Lying on the tummy combines two of my favorite things:
1. The front of the body...soft, warm, and gurgling. When we are relaxed, the abdomen moves gently with our breath; tiny ripples of movement spread through our tummies as we breathe. Our own embodied sense of tenderness and connection is often felt in the front of our bodies, in our chests and hearts. The front of our bodies connects us to our intimacy. We kiss, hug, take in nourishment from food, and digest with the fronts of our bodies.
2. Compression of any part of the body can offer a deep sense of relaxation to young infants and adults alike. Can you imagine the comfort of a heavy blanket or the weight of a loved ones body resting on you? The growing fetus spends much of her time in the warm compressed environment of the womb. Compression can bring the body into a sense of stillness, steadiness, and connection.
Lying on the tummy offers compression to our softest parts. Body-Mind Centering© practitioners and students have found (through our own movement explorations and through the observations of infants) that laying on the tummy encourages the activation of the parasympathetic nervous system*. When specific aspects of the parasympathetic nervous system are activated, the body comes into deep states of rest. These states of rest encourage blood flow to the organs, healthy digestion, relaxed sensory processing, and bonding with other people. When lying on the tummy, compared to the back, the visual field is smaller. This can give infants a much-needed rest from attending to the visual environment. Additionally, many infants naturally bring their hands near the mouth while on the tummy. This can encourage them to suck on their own hands, which is a very important self-soothing process. Lying on the tummy encourages infants, and adults, to rest and feel the internal environment.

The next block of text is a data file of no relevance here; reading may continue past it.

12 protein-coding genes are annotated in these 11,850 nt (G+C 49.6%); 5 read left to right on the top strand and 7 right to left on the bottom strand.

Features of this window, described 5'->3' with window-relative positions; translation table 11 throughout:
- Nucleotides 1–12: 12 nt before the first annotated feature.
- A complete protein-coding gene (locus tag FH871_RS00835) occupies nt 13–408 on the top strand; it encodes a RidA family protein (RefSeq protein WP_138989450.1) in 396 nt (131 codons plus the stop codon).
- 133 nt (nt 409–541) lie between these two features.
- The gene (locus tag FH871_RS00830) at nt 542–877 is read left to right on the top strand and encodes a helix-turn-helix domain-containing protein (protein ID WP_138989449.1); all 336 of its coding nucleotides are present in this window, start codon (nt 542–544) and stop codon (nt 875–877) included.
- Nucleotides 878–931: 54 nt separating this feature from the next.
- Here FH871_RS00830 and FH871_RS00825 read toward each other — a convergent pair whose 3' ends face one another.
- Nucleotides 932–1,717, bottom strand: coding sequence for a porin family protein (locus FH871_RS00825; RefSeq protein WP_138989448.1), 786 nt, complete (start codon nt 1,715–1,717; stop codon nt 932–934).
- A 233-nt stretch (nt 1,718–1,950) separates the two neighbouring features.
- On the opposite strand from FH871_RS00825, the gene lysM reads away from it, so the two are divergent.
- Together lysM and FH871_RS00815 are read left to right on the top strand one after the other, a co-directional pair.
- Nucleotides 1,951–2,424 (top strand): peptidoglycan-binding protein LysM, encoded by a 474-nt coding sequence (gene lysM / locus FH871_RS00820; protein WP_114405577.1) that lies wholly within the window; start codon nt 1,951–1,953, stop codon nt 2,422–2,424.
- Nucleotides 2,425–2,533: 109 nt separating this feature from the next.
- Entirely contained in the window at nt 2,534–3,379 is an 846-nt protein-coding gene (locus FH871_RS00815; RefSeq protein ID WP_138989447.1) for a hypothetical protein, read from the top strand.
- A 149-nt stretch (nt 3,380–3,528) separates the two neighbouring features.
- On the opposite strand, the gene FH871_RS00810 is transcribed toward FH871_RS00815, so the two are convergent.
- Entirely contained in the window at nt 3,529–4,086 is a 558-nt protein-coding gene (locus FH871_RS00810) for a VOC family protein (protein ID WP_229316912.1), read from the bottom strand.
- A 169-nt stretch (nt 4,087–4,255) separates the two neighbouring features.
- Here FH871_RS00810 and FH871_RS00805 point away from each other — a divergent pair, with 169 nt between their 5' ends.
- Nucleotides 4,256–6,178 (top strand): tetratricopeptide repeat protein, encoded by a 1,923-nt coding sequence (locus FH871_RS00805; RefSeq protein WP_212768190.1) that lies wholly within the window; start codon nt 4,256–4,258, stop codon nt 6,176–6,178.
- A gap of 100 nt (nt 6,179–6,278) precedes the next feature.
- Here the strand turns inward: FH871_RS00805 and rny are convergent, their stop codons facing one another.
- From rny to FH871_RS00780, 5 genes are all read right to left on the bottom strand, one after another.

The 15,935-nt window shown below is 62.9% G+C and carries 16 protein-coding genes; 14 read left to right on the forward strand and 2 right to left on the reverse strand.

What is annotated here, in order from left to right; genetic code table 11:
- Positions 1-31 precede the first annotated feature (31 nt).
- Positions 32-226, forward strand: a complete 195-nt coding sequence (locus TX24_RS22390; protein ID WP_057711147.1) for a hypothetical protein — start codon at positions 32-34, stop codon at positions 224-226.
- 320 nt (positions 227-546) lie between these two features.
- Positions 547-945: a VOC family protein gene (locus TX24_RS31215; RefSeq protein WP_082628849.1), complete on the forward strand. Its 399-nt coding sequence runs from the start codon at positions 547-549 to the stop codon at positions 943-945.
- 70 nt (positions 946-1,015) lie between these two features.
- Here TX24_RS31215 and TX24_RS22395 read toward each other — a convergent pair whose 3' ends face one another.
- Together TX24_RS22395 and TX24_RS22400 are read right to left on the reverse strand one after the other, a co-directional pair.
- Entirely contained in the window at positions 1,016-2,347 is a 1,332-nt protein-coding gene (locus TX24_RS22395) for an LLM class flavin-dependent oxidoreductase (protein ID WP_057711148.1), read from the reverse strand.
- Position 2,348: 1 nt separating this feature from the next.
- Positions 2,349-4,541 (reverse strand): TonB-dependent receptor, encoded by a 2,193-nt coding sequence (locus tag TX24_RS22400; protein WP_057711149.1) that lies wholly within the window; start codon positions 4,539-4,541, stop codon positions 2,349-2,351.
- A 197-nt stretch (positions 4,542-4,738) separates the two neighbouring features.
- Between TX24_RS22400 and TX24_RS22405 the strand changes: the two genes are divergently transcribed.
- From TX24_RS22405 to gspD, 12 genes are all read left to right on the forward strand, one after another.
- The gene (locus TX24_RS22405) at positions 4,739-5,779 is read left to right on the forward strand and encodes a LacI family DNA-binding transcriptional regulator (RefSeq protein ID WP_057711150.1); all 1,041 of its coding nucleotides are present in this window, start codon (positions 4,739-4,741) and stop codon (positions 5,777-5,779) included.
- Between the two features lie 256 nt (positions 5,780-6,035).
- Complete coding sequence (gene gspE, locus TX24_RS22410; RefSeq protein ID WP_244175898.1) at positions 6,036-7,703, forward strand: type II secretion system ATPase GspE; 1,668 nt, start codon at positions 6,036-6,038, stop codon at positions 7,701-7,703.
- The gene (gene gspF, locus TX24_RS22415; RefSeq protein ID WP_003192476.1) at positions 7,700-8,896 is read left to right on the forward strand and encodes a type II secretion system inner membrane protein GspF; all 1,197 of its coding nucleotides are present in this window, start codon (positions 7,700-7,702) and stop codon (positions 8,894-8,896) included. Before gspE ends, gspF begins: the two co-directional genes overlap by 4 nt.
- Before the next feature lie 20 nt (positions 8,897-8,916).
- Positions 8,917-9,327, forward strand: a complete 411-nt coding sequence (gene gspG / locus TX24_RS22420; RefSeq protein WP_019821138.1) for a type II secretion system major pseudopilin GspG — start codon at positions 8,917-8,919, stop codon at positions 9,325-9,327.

This is extremely important in a culture that pushes its members to focus on the external world constantly, often at the sacrifice of feeling one's internal world. It is our responsibility to help our children embrace their internal life and to learn to take a break from the sometimes overwhelming external environment. We must encourage our children, and ourselves, to bravely explore the feelings and sensations of our own bodies. Tummy time is one pivotal way to do this.
One lovely way to help very young infants enjoy the internal focus and rest of tummy time, is to have them rest on the chest of a loved one. The founder of Body-Mind Centering, Bonnie Bainbridge-Cohen, demonstrates this beautifully with the infant below.
Tummy time info:
Conscious Baby Blog
Infant Development Movement Education
School for Body-Mind Centering©
Black and white: LaoWai Kevin on Flickr
Learning to yield: The Moving Child. An upcoming film on supporting children's movement development.
* These patterns of tummy time talked about here are patterns that have been observed and felt by many. They are not true for everyone all the, but they offer a map for exploration. It’s been my experience that using the “maps” offered by Body-Mind Centering© has helped me find my deepest states of rest, sensitivity, and clarity.